In August 2016, local government elections were held in South Africa, something that is of direct relevance to many of ICLD’s partners. Dr Andrew Siddle has analyzed the elections on behalf of the ICLD.
The elections have been described as “the point at which South Africa changed course,” but it remains to be seen just how significant the change is.
The recent local government elections in South Africa have been described as the most important elections to be held at any level since the first democratic elections for the national and provincial governments in 1994. The elections came at a time of turmoil in the country. Whilst it might have been hoped that the focus would have been on local issues, the political climate was such that they tended to be overshadowed by national issues. As such, the elections came to be seen as a test for government as a whole.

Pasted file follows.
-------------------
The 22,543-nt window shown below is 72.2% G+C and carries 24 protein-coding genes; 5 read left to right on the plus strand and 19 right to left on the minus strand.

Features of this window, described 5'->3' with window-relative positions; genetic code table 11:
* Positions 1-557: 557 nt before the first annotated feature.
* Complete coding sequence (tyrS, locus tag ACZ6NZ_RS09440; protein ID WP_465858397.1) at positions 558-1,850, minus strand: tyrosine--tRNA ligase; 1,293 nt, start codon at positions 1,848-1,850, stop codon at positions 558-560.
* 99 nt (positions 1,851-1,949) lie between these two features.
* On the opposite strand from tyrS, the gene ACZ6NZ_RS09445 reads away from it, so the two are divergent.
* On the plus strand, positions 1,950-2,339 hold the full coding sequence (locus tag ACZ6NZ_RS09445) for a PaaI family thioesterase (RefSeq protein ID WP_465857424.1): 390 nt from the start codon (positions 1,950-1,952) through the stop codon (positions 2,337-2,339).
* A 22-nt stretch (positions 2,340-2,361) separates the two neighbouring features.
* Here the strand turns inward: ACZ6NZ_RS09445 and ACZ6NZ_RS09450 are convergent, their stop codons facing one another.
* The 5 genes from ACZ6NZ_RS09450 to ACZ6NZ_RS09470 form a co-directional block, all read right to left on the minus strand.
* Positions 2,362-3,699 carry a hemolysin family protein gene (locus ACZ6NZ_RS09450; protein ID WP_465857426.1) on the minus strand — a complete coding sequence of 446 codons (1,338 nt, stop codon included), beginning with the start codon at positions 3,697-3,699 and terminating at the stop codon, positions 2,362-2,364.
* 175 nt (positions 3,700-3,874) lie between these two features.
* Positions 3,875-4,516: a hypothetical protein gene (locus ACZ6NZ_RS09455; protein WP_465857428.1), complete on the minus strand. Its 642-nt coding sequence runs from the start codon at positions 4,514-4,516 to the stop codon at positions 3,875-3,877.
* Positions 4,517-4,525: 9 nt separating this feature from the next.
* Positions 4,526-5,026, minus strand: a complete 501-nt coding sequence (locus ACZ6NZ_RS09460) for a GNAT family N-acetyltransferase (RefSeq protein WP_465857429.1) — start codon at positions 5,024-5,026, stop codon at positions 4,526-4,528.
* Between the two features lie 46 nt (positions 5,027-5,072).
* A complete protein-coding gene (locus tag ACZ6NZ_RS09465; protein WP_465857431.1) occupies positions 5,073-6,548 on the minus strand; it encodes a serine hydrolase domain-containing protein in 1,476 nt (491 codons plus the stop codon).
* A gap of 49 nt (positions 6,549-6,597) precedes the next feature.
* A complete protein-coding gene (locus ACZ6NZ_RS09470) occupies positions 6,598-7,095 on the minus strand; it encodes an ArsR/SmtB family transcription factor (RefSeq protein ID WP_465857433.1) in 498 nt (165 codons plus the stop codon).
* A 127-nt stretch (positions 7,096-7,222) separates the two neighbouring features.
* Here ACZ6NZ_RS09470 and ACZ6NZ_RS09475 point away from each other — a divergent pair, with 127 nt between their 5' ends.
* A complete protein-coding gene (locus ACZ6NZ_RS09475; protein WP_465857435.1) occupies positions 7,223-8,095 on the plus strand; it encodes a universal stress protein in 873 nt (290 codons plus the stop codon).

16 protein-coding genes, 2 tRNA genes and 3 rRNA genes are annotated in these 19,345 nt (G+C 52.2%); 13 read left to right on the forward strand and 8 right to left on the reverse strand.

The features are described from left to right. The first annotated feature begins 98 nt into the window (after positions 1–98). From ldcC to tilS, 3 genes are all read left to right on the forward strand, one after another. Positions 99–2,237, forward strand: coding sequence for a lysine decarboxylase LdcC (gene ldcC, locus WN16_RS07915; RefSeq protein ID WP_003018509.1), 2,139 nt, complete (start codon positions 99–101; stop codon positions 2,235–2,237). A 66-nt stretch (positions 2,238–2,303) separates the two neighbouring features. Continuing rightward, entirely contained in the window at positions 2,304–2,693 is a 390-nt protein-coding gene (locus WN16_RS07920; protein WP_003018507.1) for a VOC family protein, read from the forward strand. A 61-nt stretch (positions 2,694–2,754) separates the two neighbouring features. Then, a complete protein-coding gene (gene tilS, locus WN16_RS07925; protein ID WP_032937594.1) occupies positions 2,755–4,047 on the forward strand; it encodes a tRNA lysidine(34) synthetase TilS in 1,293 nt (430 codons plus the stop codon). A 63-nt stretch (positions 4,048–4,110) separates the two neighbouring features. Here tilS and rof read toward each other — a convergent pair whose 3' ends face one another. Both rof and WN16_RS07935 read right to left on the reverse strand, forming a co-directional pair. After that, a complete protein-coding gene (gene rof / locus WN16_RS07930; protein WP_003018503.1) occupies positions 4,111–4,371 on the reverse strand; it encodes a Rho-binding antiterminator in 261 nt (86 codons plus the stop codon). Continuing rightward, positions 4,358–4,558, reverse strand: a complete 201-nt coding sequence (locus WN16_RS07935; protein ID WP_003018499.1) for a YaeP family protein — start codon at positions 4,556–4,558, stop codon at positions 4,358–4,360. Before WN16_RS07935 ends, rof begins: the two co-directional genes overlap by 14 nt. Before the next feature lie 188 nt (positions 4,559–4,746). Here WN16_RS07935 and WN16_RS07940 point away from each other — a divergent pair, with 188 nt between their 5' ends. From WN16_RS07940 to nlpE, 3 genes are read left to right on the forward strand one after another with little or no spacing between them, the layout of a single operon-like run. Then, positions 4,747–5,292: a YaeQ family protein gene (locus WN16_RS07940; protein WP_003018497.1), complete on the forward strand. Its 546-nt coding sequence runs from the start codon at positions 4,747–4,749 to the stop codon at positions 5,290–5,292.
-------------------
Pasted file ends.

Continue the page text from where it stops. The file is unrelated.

It is not surprising, therefore, that whilst significant consequences of the elections will be felt at the local level, they have had, and will continue to have, ramifications in national politics as well. The outcomes of the elections were predicted in some respects, but were surprising in others. The general consensus is that the political landscape has changed to an extent which was not anticipated, presenting new opportunities as well as a range of difficulties which will demand political skill and maturity of the kind that has hitherto often been lacking.
The paper aims to provide an understanding of the outcome of the elections and of some of the crucial issues which will dictate how local governance will play out in the future.